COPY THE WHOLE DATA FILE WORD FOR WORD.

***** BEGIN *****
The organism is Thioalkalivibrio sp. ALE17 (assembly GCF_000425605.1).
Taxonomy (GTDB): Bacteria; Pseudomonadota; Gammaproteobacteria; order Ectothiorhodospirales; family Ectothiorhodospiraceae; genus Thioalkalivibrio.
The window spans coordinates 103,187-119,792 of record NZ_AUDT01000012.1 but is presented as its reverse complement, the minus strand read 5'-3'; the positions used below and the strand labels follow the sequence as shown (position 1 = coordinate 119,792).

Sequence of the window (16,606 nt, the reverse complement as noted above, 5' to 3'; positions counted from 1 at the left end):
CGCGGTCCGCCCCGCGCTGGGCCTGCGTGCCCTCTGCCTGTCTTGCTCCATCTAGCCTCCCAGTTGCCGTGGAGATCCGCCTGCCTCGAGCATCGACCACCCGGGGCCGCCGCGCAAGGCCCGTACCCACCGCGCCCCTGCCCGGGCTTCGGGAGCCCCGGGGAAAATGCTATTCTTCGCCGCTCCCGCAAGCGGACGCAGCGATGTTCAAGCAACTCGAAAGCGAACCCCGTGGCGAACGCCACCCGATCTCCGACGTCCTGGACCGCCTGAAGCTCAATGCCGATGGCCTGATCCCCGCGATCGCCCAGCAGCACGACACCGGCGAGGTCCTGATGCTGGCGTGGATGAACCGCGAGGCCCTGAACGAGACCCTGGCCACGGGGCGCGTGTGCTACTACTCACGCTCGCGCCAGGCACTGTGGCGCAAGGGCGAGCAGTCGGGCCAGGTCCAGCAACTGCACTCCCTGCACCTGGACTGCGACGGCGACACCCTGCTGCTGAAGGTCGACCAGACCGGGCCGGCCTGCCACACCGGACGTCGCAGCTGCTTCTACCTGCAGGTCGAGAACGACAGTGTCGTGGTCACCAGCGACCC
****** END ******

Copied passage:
The organism is Thioalkalivibrio sp. ALE17 (assembly GCF_000425605.1).
Taxonomy (GTDB): Bacteria; Pseudomonadota; Gammaproteobacteria; order Ectothiorhodospirales; family Ectothiorhodospiraceae; genus Thioalkalivibrio.
The window spans coordinates 103,187-119,792 of record NZ_AUDT01000012.1 but is presented as its reverse complement, the minus strand read 5'-3'; the positions used below and the strand labels follow the sequence as shown (position 1 = coordinate 119,792).

Sequence of the window (16,606 nt, the reverse complement as noted above, 5' to 3'; positions counted from 1 at the left end):
CGCGGTCCGCCCCGCGCTGGGCCTGCGTGCCCTCTGCCTGTCTTGCTCCATCTAGCCTCCCAGTTGCCGTGGAGATCCGCCTGCCTCGAGCATCGACCACCCGGGGCCGCCGCGCAAGGCCCGTACCCACCGCGCCCCTGCCCGGGCTTCGGGAGCCCCGGGGAAAATGCTATTCTTCGCCGCTCCCGCAAGCGGACGCAGCGATGTTCAAGCAACTCGAAAGCGAACCCCGTGGCGAACGCCACCCGATCTCCGACGTCCTGGACCGCCTGAAGCTCAATGCCGATGGCCTGATCCCCGCGATCGCCCAGCAGCACGACACCGGCGAGGTCCTGATGCTGGCGTGGATGAACCGCGAGGCCCTGAACGAGACCCTGGCCACGGGGCGCGTGTGCTACTACTCACGCTCGCGCCAGGCACTGTGGCGCAAGGGCGAGCAGTCGGGCCAGGTCCAGCAACTGCACTCCCTGCACCTGGACTGCGACGGCGACACCCTGCTGCTGAAGGTCGACCAGACCGGGCCGGCCTGCCACACCGGACGTCGCAGCTGCTTCTACCTGCAGGTCGAGAACGACAGTGTCGTGGTCACCAGCGACCC